Grimm spent nearly 20 years with NASA, guiding several key projects, including ones that helped meet President Kennedy’s challenge to land a man on the moon by the end of the 1960s, and others that advanced the U.S. in the space race through the 1970s and early 1980s.
Grimm started at NASA’s Manned Space Center – later Johnson Space Center – in 1963 and oversaw the development of a lunar landing training vehicle until June 1969 when astronaut Neil Armstrong had gained enough experience to feel ready for the first lunar landing mission.
Other significant NASA assignments for Dean were developing procedures for systems failures, docking aids, lighting systems and training flight crews for the first space rendezvous on Gemini 6 and 7 in 1965, an essential task for future Apollo missions.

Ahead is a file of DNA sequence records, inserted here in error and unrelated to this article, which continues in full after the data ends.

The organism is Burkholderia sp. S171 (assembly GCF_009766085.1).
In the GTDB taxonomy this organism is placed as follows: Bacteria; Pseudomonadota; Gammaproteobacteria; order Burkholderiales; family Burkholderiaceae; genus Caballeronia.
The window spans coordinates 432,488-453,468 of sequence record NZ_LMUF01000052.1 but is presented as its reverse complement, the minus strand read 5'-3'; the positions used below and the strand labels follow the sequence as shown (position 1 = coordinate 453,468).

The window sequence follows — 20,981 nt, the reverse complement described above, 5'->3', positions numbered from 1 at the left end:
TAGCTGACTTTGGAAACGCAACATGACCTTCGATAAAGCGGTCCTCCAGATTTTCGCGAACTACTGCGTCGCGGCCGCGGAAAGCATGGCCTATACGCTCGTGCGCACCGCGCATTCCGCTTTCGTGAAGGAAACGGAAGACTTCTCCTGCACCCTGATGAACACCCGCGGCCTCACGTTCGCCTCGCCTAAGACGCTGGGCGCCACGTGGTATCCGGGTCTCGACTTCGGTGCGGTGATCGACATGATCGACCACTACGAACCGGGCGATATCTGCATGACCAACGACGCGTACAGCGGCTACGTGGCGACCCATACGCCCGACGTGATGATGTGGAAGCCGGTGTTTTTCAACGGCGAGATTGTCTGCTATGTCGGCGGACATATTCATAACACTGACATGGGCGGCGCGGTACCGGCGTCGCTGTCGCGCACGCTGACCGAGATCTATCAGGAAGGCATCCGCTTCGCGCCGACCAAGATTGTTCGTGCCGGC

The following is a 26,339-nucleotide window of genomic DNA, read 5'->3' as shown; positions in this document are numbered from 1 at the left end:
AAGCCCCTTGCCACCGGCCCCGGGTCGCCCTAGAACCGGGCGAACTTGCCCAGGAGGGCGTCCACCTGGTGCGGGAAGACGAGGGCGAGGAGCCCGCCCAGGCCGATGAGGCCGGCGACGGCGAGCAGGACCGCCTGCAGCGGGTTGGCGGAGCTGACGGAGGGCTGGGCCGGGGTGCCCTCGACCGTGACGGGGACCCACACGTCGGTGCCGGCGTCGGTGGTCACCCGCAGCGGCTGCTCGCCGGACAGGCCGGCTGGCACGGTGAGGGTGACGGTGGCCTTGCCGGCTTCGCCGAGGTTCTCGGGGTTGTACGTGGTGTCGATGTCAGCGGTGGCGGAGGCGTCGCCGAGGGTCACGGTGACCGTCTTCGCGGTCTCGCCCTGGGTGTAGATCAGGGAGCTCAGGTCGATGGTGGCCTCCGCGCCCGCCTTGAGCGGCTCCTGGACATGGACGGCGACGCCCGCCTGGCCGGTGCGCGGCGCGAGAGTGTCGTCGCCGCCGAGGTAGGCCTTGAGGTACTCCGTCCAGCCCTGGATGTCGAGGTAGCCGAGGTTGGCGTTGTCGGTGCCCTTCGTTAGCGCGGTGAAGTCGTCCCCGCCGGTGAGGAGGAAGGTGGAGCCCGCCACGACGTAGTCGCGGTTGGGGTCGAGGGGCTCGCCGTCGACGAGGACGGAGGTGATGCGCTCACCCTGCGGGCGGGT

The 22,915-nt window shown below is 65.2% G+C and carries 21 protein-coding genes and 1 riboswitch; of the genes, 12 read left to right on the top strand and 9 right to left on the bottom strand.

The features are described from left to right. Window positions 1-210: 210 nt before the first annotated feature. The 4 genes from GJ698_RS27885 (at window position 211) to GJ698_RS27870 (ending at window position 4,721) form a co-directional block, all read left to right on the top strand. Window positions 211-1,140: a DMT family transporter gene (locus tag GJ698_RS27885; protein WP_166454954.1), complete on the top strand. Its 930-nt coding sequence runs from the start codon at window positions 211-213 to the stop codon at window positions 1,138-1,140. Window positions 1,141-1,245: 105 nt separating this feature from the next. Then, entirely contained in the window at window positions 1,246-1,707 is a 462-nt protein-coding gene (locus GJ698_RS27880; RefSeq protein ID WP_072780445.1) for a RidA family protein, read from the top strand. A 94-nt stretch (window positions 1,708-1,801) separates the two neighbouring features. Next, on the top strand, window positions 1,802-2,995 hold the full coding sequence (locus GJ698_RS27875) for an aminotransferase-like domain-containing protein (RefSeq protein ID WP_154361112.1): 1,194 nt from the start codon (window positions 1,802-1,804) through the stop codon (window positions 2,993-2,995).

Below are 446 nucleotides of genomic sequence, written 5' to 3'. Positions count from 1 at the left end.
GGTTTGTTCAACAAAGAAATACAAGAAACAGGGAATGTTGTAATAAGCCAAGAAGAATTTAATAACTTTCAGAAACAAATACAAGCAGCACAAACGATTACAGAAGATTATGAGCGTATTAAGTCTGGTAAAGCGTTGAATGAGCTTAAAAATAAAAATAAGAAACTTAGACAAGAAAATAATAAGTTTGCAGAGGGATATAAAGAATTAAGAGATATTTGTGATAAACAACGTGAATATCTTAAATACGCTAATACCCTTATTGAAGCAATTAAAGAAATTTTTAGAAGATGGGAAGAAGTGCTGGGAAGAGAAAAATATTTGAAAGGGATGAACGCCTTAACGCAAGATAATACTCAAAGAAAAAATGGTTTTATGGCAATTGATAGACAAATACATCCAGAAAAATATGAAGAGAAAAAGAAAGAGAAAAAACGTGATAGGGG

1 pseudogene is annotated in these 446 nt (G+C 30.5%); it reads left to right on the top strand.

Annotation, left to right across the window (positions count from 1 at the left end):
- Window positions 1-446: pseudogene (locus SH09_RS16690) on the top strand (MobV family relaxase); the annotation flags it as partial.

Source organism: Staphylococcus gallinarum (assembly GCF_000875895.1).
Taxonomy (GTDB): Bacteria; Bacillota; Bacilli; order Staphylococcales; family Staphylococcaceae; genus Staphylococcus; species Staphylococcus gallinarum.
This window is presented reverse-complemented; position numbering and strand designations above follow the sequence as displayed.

Grimm retired from NASA in 1982 and became an engineering and management consultant supporting design and development of the International Space Station. He retired again in 1993 and now lives in Colorado with his wife, Eunice.